I promise to be back at the end of this week with more pics of student stitchery. If not, know that I am here in spirit!

Friday, 24 April 2015

Ready-made projects

A while back a group of us planned a biggy "proper" exhibition, in a gallery and everything, and I started a series of work based on one of my husband's poems. Well then the others got cold feet, so we cancelled and my work was put in a box file and shelved.

Fast forward and I actually have three exhibitions coming up this year, with an urgent need for new work! And one of them (thankfully the last one, in November) is at the gallery we pulled out of previously. So after musing about what to start, but needing to start something, I pulled down my box file and just look what I found:

Sketchbook pages ready to be stitched and bound

Painted papers for collaging ideas


Musings on imagery and symbolism


Pattern pieces organised in folders

Bags of threads, fibres and fabrics

Tentative samples

Love this bit...on water soluble, but not yet dissolved.

This is virtually a kit! All I need to do is remember how I was going to get all these ideas to work together....and decide on a scale.....and actually start....again

Why is it that we get so far with things, and then just as they reach the point where they could be finished, or we reach that breakthrough moment, we shelve them? Anyone else find this?

Wednesday, 15 April 2015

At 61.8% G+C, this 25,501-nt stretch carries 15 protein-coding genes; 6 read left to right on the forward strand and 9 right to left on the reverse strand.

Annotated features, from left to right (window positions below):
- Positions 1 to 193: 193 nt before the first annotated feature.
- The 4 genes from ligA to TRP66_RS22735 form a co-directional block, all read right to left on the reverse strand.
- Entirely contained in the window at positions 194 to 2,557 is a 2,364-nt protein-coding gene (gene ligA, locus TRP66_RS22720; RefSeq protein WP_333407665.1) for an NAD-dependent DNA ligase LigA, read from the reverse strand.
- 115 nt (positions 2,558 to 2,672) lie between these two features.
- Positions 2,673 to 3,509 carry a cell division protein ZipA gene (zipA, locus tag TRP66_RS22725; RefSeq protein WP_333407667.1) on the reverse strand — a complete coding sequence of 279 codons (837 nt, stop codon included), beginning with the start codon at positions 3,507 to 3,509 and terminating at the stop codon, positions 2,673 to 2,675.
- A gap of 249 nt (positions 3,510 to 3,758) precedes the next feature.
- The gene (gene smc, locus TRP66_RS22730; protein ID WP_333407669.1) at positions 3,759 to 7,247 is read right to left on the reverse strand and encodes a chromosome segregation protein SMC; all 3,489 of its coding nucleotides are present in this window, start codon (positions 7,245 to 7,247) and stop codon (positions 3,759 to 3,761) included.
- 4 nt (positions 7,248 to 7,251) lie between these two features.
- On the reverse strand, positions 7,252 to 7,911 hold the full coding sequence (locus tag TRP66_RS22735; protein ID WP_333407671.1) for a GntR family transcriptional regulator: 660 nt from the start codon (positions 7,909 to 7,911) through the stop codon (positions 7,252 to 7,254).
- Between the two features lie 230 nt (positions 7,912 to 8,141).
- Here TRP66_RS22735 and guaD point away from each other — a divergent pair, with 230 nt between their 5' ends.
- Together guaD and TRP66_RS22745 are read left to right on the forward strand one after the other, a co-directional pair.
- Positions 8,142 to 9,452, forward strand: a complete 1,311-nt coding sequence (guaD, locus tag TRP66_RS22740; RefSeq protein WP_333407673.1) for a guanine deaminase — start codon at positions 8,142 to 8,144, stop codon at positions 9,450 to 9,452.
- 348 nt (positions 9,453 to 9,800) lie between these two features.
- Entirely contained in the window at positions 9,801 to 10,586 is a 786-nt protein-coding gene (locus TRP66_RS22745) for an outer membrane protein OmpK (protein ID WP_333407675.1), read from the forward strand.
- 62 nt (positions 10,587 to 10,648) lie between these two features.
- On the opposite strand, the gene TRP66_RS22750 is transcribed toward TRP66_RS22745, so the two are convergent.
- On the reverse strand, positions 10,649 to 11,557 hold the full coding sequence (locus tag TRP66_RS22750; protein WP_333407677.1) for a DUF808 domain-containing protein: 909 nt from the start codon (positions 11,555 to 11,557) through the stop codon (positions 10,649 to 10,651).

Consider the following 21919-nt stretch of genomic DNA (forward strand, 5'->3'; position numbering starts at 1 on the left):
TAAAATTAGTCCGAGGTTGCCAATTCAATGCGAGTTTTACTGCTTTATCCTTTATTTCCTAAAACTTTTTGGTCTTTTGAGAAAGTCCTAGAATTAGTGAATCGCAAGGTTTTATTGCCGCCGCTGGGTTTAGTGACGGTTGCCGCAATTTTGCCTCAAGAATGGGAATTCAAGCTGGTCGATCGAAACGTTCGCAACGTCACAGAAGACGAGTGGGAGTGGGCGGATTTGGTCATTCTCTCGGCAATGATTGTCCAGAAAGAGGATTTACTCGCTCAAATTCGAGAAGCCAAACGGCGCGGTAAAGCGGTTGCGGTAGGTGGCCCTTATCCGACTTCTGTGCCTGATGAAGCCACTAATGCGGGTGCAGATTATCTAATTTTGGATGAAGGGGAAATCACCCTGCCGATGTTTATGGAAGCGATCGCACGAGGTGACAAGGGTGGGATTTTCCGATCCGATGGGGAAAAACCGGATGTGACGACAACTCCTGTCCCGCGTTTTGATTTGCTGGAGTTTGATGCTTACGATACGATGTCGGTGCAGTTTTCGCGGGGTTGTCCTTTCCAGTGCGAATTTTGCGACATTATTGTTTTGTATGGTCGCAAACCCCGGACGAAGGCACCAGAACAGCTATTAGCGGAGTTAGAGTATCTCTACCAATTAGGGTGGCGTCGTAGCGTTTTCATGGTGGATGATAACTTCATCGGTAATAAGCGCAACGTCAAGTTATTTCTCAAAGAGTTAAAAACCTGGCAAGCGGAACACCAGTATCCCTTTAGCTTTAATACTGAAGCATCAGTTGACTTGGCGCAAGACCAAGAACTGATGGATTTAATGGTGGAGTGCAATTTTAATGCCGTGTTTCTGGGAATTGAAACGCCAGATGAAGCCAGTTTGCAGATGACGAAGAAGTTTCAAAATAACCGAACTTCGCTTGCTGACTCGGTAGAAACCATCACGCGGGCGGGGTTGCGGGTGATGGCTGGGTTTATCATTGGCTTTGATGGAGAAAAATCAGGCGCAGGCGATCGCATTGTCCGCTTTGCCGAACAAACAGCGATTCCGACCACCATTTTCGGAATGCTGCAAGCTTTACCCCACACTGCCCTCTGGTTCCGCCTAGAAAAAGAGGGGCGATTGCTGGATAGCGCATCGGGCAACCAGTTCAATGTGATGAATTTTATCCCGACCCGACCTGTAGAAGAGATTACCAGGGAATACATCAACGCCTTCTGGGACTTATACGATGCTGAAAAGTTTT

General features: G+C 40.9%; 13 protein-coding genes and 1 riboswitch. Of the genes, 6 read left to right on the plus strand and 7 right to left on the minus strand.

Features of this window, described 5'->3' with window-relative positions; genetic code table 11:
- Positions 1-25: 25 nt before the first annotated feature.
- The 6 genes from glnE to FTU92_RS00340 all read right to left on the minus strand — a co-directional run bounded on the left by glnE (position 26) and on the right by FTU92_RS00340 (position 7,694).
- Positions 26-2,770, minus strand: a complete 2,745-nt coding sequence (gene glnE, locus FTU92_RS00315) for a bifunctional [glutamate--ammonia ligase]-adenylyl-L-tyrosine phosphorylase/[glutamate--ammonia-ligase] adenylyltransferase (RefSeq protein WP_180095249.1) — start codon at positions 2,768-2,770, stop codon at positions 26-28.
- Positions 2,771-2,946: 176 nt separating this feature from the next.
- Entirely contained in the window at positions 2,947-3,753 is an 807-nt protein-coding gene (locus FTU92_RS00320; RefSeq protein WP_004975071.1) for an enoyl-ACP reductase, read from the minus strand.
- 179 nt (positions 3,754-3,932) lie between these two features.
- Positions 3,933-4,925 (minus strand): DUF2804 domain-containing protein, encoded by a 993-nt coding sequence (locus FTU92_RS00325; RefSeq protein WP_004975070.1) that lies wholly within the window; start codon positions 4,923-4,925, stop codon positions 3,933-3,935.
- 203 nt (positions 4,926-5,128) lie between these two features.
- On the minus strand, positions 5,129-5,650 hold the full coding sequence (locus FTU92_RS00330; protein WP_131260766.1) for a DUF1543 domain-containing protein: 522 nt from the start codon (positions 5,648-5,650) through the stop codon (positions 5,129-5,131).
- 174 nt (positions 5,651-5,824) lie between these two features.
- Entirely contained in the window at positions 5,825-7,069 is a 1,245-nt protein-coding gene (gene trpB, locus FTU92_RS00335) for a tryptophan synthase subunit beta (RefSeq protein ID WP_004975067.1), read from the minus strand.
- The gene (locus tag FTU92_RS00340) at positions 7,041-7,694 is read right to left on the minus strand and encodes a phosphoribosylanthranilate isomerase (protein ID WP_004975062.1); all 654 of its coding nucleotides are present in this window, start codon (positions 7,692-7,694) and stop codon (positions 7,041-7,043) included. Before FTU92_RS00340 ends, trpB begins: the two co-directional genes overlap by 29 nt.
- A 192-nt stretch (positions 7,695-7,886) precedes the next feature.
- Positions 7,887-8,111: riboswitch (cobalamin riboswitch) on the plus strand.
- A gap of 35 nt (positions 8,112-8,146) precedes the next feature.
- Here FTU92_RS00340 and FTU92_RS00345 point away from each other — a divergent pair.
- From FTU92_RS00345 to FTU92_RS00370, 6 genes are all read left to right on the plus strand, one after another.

Soapy Stevens

Hello again! It's been a while, and as usual I've been busy, and taking photos the while, always with the intention of writing a blog post - but not actually writing it! (When I was in college, I used to think about writing or phoning home, and then when I did, Mother would say she had been thinking about it too - and writing letters in her head but never sitting down to put them on paper and post them. Actually, we're both the same now, and it's 24 years later!)

At the start of the holidays we had The Girls for a sleepover and a climbing party, to celebrate Girl's 14th birthday.

Then it was the exhibition in Seaford with my usual last-minute flurries of preparation. We had nearly 600 visitors in all, and everyone sold something - hooray! It was utterly lovely to spend time just sitting, either in the gallery or on the beach, without the guilt that I should be "doing" something.

Since the exhibition finished I've caught up on some gardening, and even done a bit of dressmaking. Remember when I made a sort of sack? This time I've made a voluminous blouse. My reasoning being the Japanese models in my dress books are so slight and willowy, I need to scale up and cut out a 12 not a 10. And then my seam allowances are probably a bit off too, so I keep ending up with large, shapeless bags. Comfy, but definitely bags! Just as well I don't teach dressmaking...

In news of sourdough, I have well and truly got this nailed, I can tell you. Look at that:

And the "crumb" shot:

And how about hot cross buns from the excess starter?! Genius! Ok, they were ready at 10pm on Easter Sunday so a little more work may be needed on the timings, but they were utterly delicious for breakfast!

And today yesterday I finally got round to making a batch of seaweed soap, something I've been meaning to do since last August. The packets of dried seaweed from the French health food shop have been sitting there waiting patiently, but I admit I chucked away my hand collected and "home dried" (ie laid out on a bin bag in the sun until crispy) seaweeds from the beach.